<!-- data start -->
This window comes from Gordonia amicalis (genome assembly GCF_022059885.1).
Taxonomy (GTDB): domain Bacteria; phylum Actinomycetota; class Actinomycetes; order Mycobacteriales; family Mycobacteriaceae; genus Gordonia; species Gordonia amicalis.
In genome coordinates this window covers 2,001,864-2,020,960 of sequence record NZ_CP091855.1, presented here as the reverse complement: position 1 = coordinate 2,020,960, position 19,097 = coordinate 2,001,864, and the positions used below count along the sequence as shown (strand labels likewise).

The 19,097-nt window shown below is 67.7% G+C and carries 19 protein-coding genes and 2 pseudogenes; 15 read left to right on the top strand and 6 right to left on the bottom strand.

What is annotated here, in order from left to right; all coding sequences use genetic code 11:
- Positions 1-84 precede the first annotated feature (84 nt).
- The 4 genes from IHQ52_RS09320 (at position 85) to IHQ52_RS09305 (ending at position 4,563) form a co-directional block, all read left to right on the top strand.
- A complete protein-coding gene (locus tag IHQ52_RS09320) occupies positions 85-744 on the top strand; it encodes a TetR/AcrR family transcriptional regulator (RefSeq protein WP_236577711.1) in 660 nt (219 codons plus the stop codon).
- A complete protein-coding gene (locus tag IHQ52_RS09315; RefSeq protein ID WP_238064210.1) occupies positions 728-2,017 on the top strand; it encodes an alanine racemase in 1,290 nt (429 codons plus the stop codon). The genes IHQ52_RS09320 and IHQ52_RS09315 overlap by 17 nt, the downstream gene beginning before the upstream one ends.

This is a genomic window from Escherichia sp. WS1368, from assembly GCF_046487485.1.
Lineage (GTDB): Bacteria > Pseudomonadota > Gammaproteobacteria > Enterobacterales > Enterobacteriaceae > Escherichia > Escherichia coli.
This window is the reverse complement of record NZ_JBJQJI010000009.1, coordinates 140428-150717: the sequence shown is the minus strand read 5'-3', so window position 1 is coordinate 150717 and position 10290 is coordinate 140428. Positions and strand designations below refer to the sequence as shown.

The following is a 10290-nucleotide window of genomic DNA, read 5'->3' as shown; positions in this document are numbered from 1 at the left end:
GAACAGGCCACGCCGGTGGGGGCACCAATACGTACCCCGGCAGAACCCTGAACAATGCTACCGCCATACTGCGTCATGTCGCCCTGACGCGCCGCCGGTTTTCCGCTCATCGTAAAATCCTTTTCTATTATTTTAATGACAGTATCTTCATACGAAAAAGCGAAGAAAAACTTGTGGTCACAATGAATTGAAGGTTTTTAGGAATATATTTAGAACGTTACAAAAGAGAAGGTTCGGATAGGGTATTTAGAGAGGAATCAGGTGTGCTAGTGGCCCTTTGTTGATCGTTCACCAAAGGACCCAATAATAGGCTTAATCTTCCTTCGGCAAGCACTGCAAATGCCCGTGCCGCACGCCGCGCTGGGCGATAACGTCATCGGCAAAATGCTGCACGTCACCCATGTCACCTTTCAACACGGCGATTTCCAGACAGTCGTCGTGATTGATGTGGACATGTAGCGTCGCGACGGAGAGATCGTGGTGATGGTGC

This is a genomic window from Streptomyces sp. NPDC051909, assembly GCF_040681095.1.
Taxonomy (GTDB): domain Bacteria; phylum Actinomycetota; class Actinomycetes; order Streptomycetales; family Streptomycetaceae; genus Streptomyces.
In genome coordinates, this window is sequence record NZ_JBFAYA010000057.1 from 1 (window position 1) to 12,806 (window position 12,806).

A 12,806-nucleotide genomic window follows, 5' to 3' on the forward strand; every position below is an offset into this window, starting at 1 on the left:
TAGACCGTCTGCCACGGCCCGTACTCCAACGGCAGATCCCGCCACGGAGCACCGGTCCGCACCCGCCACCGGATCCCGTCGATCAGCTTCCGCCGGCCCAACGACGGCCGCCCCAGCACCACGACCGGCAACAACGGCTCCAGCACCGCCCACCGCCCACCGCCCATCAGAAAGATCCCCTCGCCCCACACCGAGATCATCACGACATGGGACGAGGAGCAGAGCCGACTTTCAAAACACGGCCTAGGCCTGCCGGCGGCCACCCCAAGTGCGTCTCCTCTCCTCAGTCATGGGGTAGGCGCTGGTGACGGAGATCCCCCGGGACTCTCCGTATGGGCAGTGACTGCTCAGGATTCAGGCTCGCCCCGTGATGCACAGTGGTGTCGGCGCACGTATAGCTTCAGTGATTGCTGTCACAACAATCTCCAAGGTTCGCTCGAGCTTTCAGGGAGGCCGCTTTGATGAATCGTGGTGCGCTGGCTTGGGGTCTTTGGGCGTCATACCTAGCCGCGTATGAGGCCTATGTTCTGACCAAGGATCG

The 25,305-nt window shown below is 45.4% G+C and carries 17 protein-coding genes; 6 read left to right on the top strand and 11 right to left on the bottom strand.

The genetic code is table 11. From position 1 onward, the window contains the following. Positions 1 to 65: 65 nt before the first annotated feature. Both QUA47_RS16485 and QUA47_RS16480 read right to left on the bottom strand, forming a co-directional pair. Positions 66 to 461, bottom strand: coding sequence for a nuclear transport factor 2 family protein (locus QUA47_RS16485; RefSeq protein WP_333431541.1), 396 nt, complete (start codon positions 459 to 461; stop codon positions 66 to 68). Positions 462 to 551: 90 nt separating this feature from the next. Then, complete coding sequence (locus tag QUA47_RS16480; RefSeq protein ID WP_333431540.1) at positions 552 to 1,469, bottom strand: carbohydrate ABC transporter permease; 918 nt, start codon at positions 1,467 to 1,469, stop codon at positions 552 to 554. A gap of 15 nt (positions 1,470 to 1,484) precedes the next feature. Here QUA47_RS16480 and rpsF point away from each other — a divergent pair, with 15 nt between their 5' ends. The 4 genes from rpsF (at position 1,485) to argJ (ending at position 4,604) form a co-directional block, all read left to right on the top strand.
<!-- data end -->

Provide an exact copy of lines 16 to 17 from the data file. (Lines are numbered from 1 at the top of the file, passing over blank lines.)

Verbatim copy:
Taxonomy (GTDB): domain Bacteria; phylum Actinomycetota; class Actinomycetes; order Streptomycetales; family Streptomycetaceae; genus Streptomyces.
In genome coordinates, this window is sequence record NZ_JBFAYA010000057.1 from 1 (window position 1) to 12,806 (window position 12,806).